It Happened to Me

On the Reading List

I’m a sucker for “big idea essay” books, so while wandering around Seattle’s Pioneer Square neighbourhood, I stopped by Elliott Bay Books and picked up a couple that I’d been meaning to read:

Cover of "X Saves the World"

The first was X Saves the World, Jeff Gordinier’s book inspired by his Details magazine screed Has Generation X Already Peaked? Here are the notes from the back cover:

Hi. If you’re read this far, the publisher of this book is pleased. Presumably there is something about X Saves the World that intrigues you, but you need an extra nudge. That’s what this paragraph is for. In these pages, Jeff Gordinier pursues an idea that is bold, fascinating and really entertaining. Generation X isn’t the bunch of “slackers” that you remember from way back in the early ‘90’s. Instead of squandering their hours in coffee shops and record stores for the past twenty years, Gen X has been busy…wait for it…rescuing American culture from a state of collapse! It’s true! From the way we watch moves to the way we make sense of a cracked political process to the way the whole world does business, the snarky but hardworking men and women born in the sixties and seventies are doing the quiet work of keeping America from sucking. Read the details inside this book. (Then give yourself an ironic pat on the back. You deserve it.)


The other book was The Tyranny of Dead Ideas, written by Matt Miller (who wrote The Two Percent Solution: Fixing America’s Problems in Ways Both Liberals and Conservatives Can Love).

From the book liner notes:

America is at a crossroads. In the face of global competition and rapid technological change, our economy is about to face its most severe test in nearly a century. Yet our leaders have failed to prepare us for what lies ahead because they are in the grip of a set of "dead ideas" about how a modern economy should work. They wrongly believe that

• our kids will earn more than we do
• free trade is always good, no matter who gets hurt
• employers should be responsible for health coverage
• taxes hurt the economy
• schools are a local matter
• money follows merit

These ways of thinking—dubious at best and often dead wrong—are on a collision course with economic developments that are irreversible.

Matt Miller, one of America’s most creative public-affairs thinkers, offers a unique blend of business-world acumen and public-policy vision to lay bare how this conventional wisdom holds our country back, and he introduces us to a new way of thinking—what he calls "tomorrow’s destined ideas"—that can reinvigorate our economy, our politics, and our day-to-day lives.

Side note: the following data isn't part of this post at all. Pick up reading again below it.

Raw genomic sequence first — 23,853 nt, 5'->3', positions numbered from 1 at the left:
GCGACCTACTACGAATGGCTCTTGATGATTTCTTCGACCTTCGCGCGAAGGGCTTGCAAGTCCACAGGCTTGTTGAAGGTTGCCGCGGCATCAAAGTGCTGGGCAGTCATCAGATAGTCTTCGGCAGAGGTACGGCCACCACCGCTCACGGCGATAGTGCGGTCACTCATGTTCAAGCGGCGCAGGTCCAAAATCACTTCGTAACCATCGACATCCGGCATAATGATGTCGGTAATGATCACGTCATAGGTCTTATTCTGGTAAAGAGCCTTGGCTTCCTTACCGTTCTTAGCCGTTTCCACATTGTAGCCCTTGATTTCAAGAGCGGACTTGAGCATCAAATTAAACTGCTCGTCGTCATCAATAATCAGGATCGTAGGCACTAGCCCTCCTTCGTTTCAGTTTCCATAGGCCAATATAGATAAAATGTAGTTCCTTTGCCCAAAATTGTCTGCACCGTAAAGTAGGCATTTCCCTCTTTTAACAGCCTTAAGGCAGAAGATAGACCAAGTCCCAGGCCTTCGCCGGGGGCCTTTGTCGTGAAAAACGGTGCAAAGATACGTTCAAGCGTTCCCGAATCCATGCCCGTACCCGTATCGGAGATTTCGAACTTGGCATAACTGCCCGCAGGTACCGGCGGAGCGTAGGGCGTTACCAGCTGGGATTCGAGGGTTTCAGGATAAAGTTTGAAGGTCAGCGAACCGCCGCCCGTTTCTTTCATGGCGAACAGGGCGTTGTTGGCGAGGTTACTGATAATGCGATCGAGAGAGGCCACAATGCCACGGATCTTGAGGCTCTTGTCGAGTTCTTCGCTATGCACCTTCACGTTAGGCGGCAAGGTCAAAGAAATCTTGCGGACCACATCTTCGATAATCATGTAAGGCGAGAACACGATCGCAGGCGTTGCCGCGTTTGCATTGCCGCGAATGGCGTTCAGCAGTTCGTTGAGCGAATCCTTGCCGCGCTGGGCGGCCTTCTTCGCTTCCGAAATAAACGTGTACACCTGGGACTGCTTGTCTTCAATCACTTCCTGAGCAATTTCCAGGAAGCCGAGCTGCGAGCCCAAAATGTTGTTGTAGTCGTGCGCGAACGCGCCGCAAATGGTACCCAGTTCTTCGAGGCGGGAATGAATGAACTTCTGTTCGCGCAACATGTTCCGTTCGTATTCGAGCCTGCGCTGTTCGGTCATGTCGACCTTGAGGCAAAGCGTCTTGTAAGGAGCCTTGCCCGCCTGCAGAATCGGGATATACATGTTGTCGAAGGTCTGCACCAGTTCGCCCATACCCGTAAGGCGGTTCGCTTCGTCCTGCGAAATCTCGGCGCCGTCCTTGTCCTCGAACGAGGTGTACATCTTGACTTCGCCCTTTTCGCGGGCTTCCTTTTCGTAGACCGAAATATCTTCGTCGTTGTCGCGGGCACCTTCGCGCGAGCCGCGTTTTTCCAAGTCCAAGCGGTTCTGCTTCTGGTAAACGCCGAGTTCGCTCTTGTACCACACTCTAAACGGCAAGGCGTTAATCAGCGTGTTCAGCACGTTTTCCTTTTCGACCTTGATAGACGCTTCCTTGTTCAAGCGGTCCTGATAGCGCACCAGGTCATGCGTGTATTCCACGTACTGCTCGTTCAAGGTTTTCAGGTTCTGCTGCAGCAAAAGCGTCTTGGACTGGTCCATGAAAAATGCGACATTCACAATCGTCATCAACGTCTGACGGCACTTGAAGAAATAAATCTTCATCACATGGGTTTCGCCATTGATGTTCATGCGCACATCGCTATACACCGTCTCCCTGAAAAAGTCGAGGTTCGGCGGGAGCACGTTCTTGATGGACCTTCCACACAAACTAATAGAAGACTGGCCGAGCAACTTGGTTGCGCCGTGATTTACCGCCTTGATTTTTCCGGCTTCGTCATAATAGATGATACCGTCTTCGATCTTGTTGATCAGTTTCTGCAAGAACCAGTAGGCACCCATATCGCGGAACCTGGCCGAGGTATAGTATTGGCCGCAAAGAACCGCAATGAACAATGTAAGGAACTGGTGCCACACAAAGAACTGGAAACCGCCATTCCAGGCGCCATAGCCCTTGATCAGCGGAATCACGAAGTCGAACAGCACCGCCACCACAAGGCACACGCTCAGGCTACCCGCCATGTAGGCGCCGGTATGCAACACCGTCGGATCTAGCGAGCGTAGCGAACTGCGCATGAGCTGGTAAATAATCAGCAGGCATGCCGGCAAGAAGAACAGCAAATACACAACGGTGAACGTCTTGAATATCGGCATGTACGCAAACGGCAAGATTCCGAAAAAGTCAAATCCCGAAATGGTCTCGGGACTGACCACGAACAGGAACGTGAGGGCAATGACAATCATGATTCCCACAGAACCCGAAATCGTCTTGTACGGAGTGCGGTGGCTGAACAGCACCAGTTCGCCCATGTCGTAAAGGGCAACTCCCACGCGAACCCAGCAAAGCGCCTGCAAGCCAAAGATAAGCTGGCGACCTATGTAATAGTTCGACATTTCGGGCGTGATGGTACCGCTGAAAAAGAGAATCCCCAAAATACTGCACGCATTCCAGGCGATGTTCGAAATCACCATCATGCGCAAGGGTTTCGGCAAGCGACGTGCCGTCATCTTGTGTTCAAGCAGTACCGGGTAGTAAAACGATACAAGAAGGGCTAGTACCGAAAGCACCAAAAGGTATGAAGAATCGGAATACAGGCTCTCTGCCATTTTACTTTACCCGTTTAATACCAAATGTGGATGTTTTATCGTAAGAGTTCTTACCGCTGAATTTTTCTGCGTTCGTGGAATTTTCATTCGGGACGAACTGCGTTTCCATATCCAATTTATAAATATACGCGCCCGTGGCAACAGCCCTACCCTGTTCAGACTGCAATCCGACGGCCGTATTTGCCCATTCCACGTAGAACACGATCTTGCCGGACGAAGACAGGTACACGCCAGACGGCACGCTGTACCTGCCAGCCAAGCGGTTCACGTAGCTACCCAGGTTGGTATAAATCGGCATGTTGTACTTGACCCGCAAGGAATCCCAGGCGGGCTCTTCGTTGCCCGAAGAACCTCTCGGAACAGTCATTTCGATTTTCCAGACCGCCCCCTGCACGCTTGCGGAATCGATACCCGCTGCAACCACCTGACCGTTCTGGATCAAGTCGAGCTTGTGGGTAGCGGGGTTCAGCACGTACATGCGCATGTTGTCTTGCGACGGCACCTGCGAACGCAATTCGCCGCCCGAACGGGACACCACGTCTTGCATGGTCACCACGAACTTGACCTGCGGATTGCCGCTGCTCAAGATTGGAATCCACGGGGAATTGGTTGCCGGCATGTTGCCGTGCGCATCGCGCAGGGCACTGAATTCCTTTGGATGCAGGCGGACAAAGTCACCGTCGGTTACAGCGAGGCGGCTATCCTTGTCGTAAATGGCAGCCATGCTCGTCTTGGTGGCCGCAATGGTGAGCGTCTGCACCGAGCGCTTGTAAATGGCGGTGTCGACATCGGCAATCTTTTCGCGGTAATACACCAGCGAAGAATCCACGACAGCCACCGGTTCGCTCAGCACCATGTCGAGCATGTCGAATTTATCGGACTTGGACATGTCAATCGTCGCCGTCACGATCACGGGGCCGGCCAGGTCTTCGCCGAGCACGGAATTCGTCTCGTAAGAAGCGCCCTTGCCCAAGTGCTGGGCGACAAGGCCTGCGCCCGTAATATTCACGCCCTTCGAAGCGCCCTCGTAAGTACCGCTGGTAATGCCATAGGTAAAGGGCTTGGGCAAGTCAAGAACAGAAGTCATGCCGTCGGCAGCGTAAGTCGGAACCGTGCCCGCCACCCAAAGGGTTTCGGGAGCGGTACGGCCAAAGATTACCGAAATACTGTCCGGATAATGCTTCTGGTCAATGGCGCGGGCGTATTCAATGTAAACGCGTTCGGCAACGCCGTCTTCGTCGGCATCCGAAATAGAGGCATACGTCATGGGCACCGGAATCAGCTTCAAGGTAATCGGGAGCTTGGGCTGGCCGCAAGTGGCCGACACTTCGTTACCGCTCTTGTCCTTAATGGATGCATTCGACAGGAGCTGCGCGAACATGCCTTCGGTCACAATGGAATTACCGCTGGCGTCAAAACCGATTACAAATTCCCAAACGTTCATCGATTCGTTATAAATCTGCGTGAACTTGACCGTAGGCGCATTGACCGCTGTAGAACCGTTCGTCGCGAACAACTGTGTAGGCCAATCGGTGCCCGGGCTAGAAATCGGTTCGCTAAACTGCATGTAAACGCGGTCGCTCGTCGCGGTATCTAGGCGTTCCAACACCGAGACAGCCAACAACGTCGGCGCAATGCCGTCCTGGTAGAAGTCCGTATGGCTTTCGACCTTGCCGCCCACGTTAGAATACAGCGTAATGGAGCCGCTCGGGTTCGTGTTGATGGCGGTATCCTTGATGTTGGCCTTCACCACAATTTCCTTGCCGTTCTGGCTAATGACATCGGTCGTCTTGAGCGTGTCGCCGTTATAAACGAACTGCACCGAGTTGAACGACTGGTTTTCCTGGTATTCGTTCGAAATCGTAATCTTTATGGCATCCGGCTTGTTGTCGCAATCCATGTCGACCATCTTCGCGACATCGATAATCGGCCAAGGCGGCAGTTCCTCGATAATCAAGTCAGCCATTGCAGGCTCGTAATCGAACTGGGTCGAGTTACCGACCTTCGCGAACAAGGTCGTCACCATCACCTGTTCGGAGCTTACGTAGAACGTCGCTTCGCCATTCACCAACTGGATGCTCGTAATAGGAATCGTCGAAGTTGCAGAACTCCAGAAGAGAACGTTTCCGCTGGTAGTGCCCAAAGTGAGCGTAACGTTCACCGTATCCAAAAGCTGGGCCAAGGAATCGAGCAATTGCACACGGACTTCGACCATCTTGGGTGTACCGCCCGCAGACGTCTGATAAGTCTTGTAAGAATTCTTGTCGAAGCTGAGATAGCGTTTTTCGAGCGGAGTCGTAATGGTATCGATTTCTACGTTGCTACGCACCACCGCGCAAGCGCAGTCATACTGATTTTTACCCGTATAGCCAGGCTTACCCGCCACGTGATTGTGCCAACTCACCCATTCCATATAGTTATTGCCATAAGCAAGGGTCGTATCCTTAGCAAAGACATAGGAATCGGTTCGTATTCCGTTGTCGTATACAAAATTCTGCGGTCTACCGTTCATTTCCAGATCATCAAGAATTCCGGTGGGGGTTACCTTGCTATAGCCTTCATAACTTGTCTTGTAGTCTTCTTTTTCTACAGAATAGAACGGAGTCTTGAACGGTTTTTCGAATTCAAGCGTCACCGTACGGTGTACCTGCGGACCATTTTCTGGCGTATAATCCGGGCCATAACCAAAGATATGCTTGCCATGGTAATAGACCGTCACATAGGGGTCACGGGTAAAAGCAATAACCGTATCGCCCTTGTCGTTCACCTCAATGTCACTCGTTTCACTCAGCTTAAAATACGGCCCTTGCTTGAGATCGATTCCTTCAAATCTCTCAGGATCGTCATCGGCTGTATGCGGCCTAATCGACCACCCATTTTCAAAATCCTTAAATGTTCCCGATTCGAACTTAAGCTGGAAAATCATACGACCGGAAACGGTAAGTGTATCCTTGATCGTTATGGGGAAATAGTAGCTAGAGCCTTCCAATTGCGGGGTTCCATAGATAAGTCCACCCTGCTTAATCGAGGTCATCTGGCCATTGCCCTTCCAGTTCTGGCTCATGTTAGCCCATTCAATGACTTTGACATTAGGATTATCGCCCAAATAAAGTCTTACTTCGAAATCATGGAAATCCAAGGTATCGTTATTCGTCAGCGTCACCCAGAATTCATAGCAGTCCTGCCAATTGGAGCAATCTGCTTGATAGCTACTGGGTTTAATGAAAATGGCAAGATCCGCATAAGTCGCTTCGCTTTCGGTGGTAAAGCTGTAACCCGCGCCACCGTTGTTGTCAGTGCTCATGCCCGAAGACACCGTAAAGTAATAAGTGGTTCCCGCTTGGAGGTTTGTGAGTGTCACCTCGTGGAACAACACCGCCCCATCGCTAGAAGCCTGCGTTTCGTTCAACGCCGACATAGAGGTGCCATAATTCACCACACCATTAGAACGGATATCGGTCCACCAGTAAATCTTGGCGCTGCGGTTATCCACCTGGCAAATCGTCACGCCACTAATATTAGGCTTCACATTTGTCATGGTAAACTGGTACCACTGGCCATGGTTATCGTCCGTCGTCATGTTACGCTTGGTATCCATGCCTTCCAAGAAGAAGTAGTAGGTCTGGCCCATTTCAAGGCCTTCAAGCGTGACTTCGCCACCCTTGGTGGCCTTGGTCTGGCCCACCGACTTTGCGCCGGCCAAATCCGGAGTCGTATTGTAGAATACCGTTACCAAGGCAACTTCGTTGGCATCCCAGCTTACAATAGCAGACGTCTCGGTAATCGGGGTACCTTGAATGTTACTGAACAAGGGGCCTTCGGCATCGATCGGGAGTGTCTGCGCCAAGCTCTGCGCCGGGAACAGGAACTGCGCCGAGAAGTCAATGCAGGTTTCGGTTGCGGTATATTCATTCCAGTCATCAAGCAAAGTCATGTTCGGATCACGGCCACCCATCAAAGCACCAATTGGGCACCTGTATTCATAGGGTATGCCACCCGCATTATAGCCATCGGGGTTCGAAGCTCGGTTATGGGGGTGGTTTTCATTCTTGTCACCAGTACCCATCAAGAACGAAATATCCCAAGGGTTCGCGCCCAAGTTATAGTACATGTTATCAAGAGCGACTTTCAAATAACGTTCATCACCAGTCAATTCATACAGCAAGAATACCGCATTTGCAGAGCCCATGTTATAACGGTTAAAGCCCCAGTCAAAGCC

It is only by breaking the tyranny of dead ideas that we can move beyond the limits of today’s obsolete debates and reinvent American capitalism and democracy for the twenty-first century.

I’m going to start with X Saves the World. Have any of you read either of these books? Any comments?

4 replies on “On the Reading List”

Hey Joey, Elliot Bay has got to be one of the greatest bookstores I ever visited. Last August I made a special trip to it and stood in front of the doors waiting for opening time. I only had two hours, but enjoyed every second of the selection with a mix of new and used, the stunning bookshelves, the book reviews pasted all over the place, talking with knowledgeable staff about Haruki Murakami, and, finally, drooling over my purchases in the the basement using the free wifi while drinking yummy coffee. It was one of my favourite stops during my week stay in Seattle. The SciFi museum was top on that list : )


Hey Joe: The second title sounds much more compelling to me…could be the perceived typo in the first blurb (is it supposed to be movies?), to the smug tone of gen x-er rescuing culture. Let me know how it is, though. I tend to read 1-2 grown up titles per year…

The “X Saved the World” book sounds interesting.
However I will say that I don’t like the implication implicit in the term “Generation X” that just because you are a particular age you are presumed to be a)alienated from older cultural roots and b) trendoid and fashion-conscious.
Douglas Coupland and the demographic marketing droids cannot decide for me that I am a cross between Dilbert and the rock-and-roller who works at the clothing store in the mall and the Lord of the Flies.
(I was born in 1964, if that helps put me in context.)

The idea that employers are responsible for health coverage:

I, for one, would be somewhat more capable of outgrowing the employeehood I’m accustomed to (i e becoming a contractor or going into business for myself) if health benefits weren’t the bone of contention.

i e I might be more likely to say “I can work as a contractor” if I were less dependent on my employer (or whatever he’d prefer to be) for health benefits. Why don’t people who hire see it that way, and also favor a proposal that doesn’t force them to pay my health benefits?

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